Independent and cutting-edge analysis on Turkey and its neighborhood

Since the mass participation in the Gezi Park protests of 2013, youth activism in Turkey has not translated into party politics, nor has another similar wave of protests followed. However, the line of criticism directed against the government and its leaders during the protests is still present, and is particularly visible online. Besides more serious political criticism found online, certain satire websites, Facebook groups, and some so-called benign Twitter trolls have developed a critical, humorous voice of their own. This article is an analysis of the humor and youth activism displayed in these venues, placing both into the broader context of present-day Turkish politics.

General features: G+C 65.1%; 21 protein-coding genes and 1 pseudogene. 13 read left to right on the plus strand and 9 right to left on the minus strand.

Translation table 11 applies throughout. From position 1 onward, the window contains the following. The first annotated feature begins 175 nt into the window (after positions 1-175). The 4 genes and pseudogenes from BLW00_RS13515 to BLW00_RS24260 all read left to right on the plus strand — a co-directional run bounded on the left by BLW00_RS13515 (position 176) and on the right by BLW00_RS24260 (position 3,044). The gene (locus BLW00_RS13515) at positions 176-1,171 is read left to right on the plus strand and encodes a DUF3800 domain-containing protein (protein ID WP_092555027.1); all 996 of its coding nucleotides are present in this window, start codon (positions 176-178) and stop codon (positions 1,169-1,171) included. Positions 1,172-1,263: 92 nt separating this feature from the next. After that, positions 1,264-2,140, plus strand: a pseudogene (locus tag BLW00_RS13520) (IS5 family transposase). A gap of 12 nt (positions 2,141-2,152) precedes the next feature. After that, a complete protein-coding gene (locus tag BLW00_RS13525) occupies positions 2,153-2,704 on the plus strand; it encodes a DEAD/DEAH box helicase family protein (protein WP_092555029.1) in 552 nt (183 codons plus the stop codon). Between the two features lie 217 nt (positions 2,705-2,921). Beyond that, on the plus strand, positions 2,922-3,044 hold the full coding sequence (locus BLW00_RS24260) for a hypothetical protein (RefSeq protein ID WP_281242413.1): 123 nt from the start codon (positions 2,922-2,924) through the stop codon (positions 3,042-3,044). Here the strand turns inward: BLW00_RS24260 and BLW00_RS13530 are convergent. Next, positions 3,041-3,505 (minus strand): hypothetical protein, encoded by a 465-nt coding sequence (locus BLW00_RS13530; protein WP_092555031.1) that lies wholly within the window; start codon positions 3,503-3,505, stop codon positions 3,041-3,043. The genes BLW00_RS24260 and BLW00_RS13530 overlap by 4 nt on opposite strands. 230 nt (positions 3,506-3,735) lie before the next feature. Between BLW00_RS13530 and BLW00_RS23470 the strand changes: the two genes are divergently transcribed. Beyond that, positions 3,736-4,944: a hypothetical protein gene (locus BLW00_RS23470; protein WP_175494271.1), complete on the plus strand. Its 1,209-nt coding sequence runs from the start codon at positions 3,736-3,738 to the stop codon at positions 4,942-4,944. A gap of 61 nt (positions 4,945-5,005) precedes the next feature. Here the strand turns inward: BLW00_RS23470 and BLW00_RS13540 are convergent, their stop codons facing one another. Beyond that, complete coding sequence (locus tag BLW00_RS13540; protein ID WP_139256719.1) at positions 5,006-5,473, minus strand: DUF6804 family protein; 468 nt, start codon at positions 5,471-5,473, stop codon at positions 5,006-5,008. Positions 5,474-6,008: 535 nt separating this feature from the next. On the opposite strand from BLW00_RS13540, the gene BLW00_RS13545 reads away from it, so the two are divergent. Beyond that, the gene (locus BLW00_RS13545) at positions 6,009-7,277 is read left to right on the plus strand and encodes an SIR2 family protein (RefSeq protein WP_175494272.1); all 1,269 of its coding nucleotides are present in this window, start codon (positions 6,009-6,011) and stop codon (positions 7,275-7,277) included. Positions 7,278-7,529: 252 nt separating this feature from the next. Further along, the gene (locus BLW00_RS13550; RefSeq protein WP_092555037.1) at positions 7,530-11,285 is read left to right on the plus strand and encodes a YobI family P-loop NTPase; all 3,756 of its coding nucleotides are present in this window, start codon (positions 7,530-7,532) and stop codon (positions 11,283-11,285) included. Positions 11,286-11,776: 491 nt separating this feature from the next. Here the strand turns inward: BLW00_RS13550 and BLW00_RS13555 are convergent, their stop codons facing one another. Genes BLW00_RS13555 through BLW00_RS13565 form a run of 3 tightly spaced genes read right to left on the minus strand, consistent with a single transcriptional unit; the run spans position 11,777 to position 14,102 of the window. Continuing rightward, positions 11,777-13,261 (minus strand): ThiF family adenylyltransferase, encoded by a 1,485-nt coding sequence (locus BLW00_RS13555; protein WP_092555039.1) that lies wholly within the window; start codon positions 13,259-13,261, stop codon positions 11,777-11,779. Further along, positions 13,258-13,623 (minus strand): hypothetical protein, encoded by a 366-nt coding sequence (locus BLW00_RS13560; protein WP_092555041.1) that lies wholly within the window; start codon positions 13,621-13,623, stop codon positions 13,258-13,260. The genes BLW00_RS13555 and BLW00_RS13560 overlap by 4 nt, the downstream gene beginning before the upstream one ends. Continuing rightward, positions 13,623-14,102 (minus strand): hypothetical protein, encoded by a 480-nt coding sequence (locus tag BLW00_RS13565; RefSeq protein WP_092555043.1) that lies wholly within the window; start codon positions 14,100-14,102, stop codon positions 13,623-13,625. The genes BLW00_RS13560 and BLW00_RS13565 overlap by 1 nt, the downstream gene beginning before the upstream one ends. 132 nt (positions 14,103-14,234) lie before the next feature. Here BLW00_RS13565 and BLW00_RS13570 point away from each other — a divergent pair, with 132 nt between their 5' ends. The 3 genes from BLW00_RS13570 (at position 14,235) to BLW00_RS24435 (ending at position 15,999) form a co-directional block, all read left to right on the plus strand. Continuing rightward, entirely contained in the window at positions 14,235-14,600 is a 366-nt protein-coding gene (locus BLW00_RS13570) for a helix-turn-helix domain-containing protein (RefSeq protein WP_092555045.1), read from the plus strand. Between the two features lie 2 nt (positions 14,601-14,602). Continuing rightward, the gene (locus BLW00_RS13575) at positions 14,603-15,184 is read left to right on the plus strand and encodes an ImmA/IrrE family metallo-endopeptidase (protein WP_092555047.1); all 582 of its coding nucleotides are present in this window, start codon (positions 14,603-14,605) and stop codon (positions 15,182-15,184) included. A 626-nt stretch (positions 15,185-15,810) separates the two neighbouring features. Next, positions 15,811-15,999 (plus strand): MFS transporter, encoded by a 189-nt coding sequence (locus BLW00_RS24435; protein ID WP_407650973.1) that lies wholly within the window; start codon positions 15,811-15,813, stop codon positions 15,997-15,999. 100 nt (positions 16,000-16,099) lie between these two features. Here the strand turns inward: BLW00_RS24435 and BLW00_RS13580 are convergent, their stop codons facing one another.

CONTRIBUTOR
Ahu Yiğit
Ahu YiğitAhu Yiğit a specialist in Turkish politics. She holds a PhD in political science from Bilkent University in Ankara, and is currently based in Washington DC.
This issue was published in collaboration with the Friedrich Naumann Foundation Turkey Office.
From the Desk of the Editor TPQ’s Fall 2019 issue, published in collaboration with the Friedrich Naumann Foundation, titled Populism and the Age of Upheaval, examines the rise of populism and its impact on the international order – from governance issues to the environment to gender ideology. Since 2016, the world has been monitoring and trying to forecast the turnout of a series of events that started with...
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